We’ve all heard of the benefits of a vegan diet. If you’ve ever considered on starting but have always thought it could be difficult and unsure how to go around it ensuring you still get enough nutrients daily. F45’s Global Nutritionist and Director of the Challenge, Lyn Green shares her 5 tips to help you ease into starting your vegan diet.
image via pinterest
1. Be conscious of your protein intake
The most common sources of protein are from animal products, so when you switch to a vegan diet, it’s important that you become conscious of your protein intake. There are many protein-rich plant-based foods you can incorporate such as oats, green beans, quinoa, lentils, almonds and tofu.
2. Keep it colourful
Eat a rainbow of fruits and vegetables to keep your meals exciting and ensure you’re receiving a wide range of nutrients and vitamins. Try purple beets for immune-boosting vitamin C, red tomatoes for heart-healthy lycopene and blueberries to improve memory function.
3. Choose whole grains over refined grains
Vegan diets tend to be less calorific, so you may find that you’re hungrier more often. If you choose whole grains such as brown rice and quinoa over white pasta and bread, the additional fibre will keep you fuller for longer. Plus, it has the added benefit of iron and vitamin B.
4. Plan out your meals and prepare in advance
To ensure you never get caught without a vegan food option, plan, prepare and cook your plant-based meals ahead of time.
5. Join a community
For vegan recommendations, inspiration and motivation, join a community of like-minded vegans. This could involve following a few vegan blogs, joining a Facebook group.
Things to think about – i.e. protein supplements, meal supplements etc.
Supplements may be necessary to ensure your body is receiving all the essential vitamins and minerals. In particular, B12, as there are very few plant-based sources of food containing enough B12 to reach your daily recommended intake. Your doctor can do a blood test to measure you’re B12 levels and recommend an appropriate daily supplement.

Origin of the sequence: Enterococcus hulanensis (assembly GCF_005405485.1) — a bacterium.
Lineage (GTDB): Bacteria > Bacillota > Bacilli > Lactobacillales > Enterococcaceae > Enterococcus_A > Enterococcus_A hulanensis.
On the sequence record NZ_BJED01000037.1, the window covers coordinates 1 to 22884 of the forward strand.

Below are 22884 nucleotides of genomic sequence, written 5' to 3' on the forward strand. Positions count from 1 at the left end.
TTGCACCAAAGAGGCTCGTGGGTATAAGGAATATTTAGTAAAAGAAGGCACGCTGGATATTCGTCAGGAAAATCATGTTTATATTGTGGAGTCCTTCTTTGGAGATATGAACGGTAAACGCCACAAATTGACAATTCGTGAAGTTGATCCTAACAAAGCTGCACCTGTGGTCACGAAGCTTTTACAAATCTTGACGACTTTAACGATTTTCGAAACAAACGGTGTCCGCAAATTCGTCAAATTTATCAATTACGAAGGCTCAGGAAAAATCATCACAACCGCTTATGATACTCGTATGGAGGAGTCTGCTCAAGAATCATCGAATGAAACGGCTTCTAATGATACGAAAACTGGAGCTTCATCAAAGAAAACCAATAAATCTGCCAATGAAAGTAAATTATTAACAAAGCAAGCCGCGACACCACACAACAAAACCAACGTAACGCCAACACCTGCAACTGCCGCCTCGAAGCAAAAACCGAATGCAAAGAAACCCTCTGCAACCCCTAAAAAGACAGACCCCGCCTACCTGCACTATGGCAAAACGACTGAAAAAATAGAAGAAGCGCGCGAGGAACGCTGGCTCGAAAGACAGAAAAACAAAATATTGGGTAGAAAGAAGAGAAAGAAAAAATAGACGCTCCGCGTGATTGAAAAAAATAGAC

Another one to be conscious of is vitamin D, which is usually found in fatty fish and dairy products. Sunlight is a great source of vitamin D, however it is often recommended to also take a supplement to assist in calcium absorption and support healthy bones.
Effects on a new vegan/ things to be aware of when introducing a vegan diet
Cravings are also very common when starting out your vegan journey, especially if it means cutting out dairy which is high in the sugar ‘lactose’. Try transitioning one step at a time, rather than completely overhauling your diet overnight. Look out for vegan alternatives to your favourite treats, such as coconut ice cream or no added sugar vegan chocolate.
Additionally, you may experience digestive issues when adopting a vegan diet as your gut bacteria is optimised for whatever it digests the most. Ensure there are plenty of high-fibre plant-based foods in your diet such as dark green leafy vegetables, chia seeds, flaxseeds and lentils to optimise your digestive health.
Benefits of eating a vegan diet
Research shows that a diet free from animal products is beneficial for those with obesity, high blood pressure, type 2 diabetes and cardiovascular disease. Vegandiets tend to be rich in fibre, low in saturated fat and devoid of animal protein, cholesterol and hormones – which are all linked to disease. Eating a whole food diet of vegetables, fruit, legumes, nuts and seeds provides all the essential protein, vitamins and minerals the body requires. Veganism is also better for the planet, with lots of research supporting the negative effects meat-eating has on sustainability.
Stay tuned for a vegan 5 day meal plan next week!
Catch our daily and monthly horoscopes here.